Kaleido has a broad pipeline of Microbiome Metabolic Therapy candidates (MMT™) across a variety of diseases and conditions with significant unmet need. These include multiple clinical programs that have advanced into human studies as well as earlier programs aimed at expanding Kaleido’s MMT platform and clinical pipeline in 2021 and beyond.*
Evidence from Kaleido’s ex vivo work suggests that KB109 increases the production of short chain fatty acids, metabolites that have been shown to impact the immune response in viral respiratory infections, as well as promotes commensal bacteria and reduces pathogenic bacteria. Data suggest short chain fatty acids may mitigate the inappropriate immune response to COVID-19 and avoid more serious complication of SARs-Cov-2 infection.
KB109 is being evaluated in controlled clinical studies in outpatients with mild-to-moderate COVID-19.
Kaleido is evaluating next steps for its pathogens program, including the potential to conduct a study in a patient population at high-risk of infections such as Hematopoietic Stem Cell Transplantation (HSCT) recipients.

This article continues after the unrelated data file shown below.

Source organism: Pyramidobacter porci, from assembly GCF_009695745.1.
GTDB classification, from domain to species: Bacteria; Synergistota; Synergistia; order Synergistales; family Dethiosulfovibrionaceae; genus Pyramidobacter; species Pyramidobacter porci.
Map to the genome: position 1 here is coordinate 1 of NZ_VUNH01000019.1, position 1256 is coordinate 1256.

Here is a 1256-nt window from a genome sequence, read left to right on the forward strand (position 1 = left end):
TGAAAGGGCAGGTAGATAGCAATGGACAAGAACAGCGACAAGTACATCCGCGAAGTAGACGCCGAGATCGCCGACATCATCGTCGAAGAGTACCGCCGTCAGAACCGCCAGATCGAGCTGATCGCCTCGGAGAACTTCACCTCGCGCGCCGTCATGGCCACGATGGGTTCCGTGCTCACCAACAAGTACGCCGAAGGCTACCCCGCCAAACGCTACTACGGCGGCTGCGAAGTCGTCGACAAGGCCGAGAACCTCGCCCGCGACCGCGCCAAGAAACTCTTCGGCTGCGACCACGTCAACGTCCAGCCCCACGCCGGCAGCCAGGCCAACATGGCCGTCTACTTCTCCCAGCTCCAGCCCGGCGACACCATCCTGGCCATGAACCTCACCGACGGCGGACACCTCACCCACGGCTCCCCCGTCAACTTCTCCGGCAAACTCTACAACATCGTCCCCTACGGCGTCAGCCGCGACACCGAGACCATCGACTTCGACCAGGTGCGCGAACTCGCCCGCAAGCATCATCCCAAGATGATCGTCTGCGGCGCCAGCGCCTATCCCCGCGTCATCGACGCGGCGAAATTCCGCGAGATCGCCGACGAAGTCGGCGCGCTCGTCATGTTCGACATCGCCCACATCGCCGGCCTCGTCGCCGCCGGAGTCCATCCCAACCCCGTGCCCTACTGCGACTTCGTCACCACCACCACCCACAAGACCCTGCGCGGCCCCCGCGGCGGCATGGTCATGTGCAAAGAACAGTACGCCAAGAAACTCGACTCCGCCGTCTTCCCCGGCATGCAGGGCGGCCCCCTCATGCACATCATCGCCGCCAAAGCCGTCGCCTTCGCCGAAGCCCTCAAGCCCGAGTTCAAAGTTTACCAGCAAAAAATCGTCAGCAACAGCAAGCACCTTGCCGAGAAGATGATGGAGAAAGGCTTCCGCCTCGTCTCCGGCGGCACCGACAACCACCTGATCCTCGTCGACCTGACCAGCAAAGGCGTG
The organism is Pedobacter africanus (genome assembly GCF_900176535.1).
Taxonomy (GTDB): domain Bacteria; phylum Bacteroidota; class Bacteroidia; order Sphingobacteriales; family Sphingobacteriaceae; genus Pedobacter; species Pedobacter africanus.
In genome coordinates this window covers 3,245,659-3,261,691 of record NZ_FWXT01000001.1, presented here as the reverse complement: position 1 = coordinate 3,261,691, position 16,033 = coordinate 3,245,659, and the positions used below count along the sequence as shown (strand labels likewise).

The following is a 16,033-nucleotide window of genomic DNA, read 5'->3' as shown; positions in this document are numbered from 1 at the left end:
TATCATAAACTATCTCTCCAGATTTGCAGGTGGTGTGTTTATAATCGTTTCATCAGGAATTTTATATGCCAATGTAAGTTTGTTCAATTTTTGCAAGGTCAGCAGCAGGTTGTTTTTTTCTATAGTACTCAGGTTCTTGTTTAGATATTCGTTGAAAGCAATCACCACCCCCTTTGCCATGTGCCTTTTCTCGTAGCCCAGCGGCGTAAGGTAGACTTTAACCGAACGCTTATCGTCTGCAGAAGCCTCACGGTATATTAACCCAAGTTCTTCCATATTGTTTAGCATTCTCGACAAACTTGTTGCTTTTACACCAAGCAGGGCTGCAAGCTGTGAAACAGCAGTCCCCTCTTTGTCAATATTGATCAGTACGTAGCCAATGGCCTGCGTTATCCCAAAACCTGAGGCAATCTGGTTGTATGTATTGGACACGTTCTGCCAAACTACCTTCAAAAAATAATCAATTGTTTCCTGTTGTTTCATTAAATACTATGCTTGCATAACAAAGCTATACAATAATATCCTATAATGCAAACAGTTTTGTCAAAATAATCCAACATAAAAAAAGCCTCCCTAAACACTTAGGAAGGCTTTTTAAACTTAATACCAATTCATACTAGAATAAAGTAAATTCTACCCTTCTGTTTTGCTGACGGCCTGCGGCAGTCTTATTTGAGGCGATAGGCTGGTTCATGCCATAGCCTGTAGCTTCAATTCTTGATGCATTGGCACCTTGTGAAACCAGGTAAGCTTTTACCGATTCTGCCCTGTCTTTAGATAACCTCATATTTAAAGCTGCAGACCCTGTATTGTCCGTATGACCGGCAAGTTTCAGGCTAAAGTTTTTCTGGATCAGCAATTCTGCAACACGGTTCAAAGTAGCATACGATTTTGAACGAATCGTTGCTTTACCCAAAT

Kaleido is exploring the potential of MMTs to addressing a number of immune-mediated and inflammatory diseases, including inflammatory bowel diseases such as ulcerative colitis (UC), which causes irritation, inflammation, and ulcers in the lining of the large intestine.
In ex vivo studies, KB295 showed the ability to increase certain beneficial short chain fatty acids and suppress the growth of bacteria associated with inflammation in the gut microbiome, supporting its evaluation in UC. During 2020, Kaleido plans to initiate a clinical study evaluating KB295 in approximately 30 patients with mild-to-moderate UC.
UCD is a rare, serious genetic disease caused by a deficiency in enzymes that constitute the urea cycle. UCD can result in ammonia accumulation in the brain where it can cause irreversible brain damage, coma and/or death. A significant proportion of ammonia is produced by the gut microbiome.
Kaleido completed clinical studies of KB195 in healthy volunteers and in patients with UCD, and has an ongoing Phase 2 clinical trial of KB195 under IND/CTAs in UCD patients who are inadequately controlled on standard of care.
Ammonia is central to the pathogenesis of HE, which encompasses a spectrum of potentially reversible neurologic and psychiatric abnormalities generally seen in patients with liver disease, including cirrhosis. Patients with cirrhosis have an increased risk of developing bacterial infections, which can also cause an episode of HE.
KB174 showed the ability to lower both ammonia and multidrug-resistant (MDR) pathogens in ex vivo studies. Based on positive results from a clinical study in cirrhosis patients, the next planned study of KB174 will evaluate clinical endpoints in patients with HE.